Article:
The unique neighborhood offers shoppers an alternative
Morgan M. Hurley | Contributing Editor
For the second year in a row, the South Park Business Group (SPBG) plans to turn their unique business district into a holiday shopper’s paradise with two events that they hope will bring local residents and others from around the county out of their homes and into the neighborhood for food, festivities and fun.
Luminaria festivities begin at 6 p.m. on Sunday, Nov. 30, with music from the San Diego Mandolin Orchestra, a group that will also perform during SPBG’s annual Holiday Walkabout, held this year on Dec. 6.
“Last year it was very well attended, much to everyone’s surprise, so this year we are actually amping it up a little bit,” said Lisa Vella, co-owner of South Bark Dog Wash and an organizer of the event.
Complimentary snacks from The Big Kitchen and Café Madeleine’s — along with hot chocolate from Rebecca’s Coffee House and Captain Kirk’s Coffee — will greet Luminaria attendees while they mingle and listen to the live music. The family-friendly community event will also include photo ops with Santa, a kid’s craft table, and more.
Though last year’s inaugural Luminaria included a holiday lights contest for residents along the business district, the SPBG has moved that aspect to “the back-burner” as initial participation was not as high as they’d hoped.
“We’d love to make it work but all of us are full-time business owners and we can’t really devote that much time, especially this time of year,” said SPBG Board President Maureen Ceccarelli.
Council President Todd Gloria will be on hand again to kick off the Luminaria season, which runs through the end of the year, as both the keynote speaker and celebratory “lighter” of the annual South Park Luminaria Tree.
The tree — a custom, reusable “tree” crafted by local artisan Todd Williams — is the focal point of Luminaria season. It will be mounted in Grape Street Square, an area located on the south side of Grape Street where it intersects with 30th Street that is considered the center of the district.
Made with reclaimed materials — except for the nuts and bolts that helped piece it together — the tree was designed by Williams inside Alchemy with the culture of South Park in mind.
Along with the tree, the bulk of South Park’s business district will also be alight with holiday splendor along 30th Street between Grape and Kalmia streets, and again in the lower business district along Beech Street between Fern and Dale streets, with an even larger coverage area than last year. The premise is to “light up the business district” and entice holiday shoppers near and far to shop locally in a fun, festive environment.
“South Park offers a lot of unique gifts that you won’t find anywhere else in places like the malls,” Ceccarelli said. “We have a couple of people that mostly [offer the work of] local San Diego artists and I think because there are so many different personalities that run the different stores, each has its own quirky additions that are fun and funky.”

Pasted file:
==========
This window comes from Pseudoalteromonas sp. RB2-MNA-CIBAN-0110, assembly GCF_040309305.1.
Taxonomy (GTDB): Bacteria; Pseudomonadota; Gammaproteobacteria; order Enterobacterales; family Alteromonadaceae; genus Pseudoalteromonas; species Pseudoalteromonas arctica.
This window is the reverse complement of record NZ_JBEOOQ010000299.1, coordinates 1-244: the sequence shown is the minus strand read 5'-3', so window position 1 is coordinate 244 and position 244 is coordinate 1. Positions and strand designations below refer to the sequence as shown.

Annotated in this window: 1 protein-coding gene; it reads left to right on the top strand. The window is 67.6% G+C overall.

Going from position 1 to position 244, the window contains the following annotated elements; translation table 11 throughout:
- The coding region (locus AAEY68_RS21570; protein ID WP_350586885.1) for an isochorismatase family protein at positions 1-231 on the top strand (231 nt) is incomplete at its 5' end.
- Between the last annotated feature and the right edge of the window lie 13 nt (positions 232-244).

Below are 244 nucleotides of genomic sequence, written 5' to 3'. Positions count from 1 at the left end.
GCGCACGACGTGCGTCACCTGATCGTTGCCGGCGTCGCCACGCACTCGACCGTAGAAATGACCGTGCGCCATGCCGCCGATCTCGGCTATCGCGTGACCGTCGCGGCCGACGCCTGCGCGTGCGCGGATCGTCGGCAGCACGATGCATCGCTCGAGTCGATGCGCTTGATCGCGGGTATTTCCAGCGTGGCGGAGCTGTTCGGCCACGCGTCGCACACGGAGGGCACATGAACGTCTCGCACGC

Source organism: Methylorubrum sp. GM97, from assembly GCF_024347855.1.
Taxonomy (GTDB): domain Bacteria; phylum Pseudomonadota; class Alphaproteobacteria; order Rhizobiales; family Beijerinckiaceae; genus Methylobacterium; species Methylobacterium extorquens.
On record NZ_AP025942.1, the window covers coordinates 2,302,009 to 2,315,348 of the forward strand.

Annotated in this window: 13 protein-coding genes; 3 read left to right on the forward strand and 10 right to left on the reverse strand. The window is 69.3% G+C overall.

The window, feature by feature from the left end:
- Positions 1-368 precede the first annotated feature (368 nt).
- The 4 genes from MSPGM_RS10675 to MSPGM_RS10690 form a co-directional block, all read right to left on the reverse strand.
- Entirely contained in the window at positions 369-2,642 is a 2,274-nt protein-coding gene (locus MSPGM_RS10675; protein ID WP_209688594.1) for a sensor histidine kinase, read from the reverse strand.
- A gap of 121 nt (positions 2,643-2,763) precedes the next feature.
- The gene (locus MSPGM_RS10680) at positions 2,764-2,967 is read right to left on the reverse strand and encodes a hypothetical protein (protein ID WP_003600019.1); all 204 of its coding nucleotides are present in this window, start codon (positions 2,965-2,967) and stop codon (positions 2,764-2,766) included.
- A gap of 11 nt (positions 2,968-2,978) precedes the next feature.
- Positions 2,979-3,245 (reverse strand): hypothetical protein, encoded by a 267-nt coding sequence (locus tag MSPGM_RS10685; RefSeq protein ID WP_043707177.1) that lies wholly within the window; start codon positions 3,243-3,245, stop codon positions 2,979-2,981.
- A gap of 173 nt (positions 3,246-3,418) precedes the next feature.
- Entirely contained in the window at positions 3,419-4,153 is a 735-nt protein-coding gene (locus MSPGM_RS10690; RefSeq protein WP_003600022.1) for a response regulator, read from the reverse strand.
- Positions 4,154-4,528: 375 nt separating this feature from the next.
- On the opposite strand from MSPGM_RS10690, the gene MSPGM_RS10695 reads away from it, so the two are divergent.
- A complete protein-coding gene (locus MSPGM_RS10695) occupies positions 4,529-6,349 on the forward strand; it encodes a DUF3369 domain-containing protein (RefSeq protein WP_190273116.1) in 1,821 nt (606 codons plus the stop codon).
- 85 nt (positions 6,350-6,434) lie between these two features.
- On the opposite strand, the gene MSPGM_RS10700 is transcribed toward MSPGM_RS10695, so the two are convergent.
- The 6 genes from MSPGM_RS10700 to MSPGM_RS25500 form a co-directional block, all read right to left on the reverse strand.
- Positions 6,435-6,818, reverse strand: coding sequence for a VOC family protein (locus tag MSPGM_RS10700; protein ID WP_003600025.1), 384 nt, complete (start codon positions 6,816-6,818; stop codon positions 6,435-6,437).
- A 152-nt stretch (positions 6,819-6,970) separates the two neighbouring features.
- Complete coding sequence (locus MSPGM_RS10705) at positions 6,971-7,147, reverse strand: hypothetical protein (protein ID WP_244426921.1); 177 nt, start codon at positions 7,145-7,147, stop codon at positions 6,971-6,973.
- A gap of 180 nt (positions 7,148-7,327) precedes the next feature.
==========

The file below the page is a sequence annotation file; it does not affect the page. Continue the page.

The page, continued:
During the walkabout a week later, the business district will offer even more activities, in addition to holiday specials at every storefront. A specialty food truck will take its place in the small lot adjacent to Junc. With holiday lights and music, it plans to add to the fun while also serving as a quick food stop for shoppers.
Vella said South Bark, which recently reorganized and added a set of freezers to hold raw food, will offer 20 percent off retail items and hand out holiday gift bags to shoppers based on their purchases. With underground roadwork the last several months along 30th Street impacting sales, Vella said she is looking forward to the SPBG events as well as South Bark’s annual Black Friday sale on Nov. 28. Last year’s sale drew over 150 eager animal lovers before 7 a.m. alone, with people elbowing around each other to garner the best places in line.
“It’s hysterical,” she said, adding that this year, the palm trees in front of her stand-alone business are already being outfitted with holiday lights for the occasion.
Though the South Park Walkabouts always take place on the same weekend as the nearby December Nights, Ceccarelli doesn’t see a conflict.
“A lot of people ask ‘Why do you do that?’ but what’s happened is, [December Nights has] gotten so busy over at Balboa Park that a lot of people want an alternative,” she said. “We end up having a good crowd for our walkabout. The other event can be overwhelming, while this one is still a really nice community event.”
At the Beech Street end of the business district, where she has operated Studio Maureen for nearly three decades, Ceccarelli said shoppers will enjoy “street minstrels,” also known as the Peace on Earth Carolers, while they go door to door during the annual festivities. It’s an event she looks forward to every year.
“Many of my customers just come in at Christmastime, so I get to see people that I don’t see the rest of the year, and that’s really fun,” she said. “You know, in 27 years I’ve become friends with a lot of people that come in, or at least acquaintances, and I know their stories. It’s fun to see everybody.”
Parrish spoke to the camaraderie and environment that the South Park businesses have created for residents and other visitors, and Luminaria season epitomizes it for him.
“What I like most is the small-town-in-the-middle-of-the-big-city holiday feeling that Luminaria creates,” he said. “I’m a Colorado boy and it gives me the feeling of home … especially in the evening when the tree-lined street is lit up.”
South Park’s Luminaria season kicks off Sunday, Nov. 30 at 6 p.m., and their annual Holiday Walkabout is Saturday, Dec. 6 from 6 – 10 p.m. For more information about both events, visit southparkscene.com.
—Morgan M. Hurley can be reached at firstname.lastname@example.org.